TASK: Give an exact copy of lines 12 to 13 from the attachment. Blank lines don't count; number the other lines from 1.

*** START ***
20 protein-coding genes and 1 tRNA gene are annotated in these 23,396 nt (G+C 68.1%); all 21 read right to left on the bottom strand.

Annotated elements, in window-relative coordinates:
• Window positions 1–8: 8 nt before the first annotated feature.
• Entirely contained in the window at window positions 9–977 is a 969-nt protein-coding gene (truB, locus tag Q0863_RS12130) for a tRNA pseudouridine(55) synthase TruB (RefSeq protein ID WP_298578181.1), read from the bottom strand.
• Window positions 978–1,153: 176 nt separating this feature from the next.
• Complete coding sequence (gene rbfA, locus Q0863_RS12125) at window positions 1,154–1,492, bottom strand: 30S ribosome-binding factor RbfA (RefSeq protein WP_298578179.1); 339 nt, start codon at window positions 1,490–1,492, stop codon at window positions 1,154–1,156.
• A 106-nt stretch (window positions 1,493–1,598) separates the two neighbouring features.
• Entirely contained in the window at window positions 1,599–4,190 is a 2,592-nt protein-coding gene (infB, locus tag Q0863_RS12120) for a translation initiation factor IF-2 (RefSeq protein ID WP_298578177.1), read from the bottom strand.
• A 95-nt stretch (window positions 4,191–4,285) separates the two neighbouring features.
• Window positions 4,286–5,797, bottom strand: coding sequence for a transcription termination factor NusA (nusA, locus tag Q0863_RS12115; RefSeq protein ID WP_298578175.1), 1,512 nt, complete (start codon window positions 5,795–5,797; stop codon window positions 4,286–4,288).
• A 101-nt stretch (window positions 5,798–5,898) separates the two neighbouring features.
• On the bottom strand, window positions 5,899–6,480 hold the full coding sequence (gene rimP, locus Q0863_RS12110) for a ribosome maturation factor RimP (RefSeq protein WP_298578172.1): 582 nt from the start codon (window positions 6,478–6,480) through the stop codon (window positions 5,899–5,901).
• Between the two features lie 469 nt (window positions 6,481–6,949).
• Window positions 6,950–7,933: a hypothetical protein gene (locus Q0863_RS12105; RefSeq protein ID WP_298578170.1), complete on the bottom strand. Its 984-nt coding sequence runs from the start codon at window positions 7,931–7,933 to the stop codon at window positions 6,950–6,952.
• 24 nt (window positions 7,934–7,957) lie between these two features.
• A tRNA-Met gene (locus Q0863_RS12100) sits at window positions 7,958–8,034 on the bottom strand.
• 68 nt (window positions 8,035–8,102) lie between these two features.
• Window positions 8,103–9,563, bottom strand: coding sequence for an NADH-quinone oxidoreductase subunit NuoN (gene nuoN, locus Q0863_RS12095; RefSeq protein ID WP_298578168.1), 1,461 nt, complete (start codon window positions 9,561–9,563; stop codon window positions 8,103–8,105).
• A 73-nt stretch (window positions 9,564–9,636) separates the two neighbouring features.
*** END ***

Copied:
• On the bottom strand, window positions 5,899–6,480 hold the full coding sequence (gene rimP, locus Q0863_RS12110) for a ribosome maturation factor RimP (RefSeq protein WP_298578172.1): 582 nt from the start codon (window positions 6,478–6,480) through the stop codon (window positions 5,899–5,901).
• Between the two features lie 469 nt (window positions 6,481–6,949).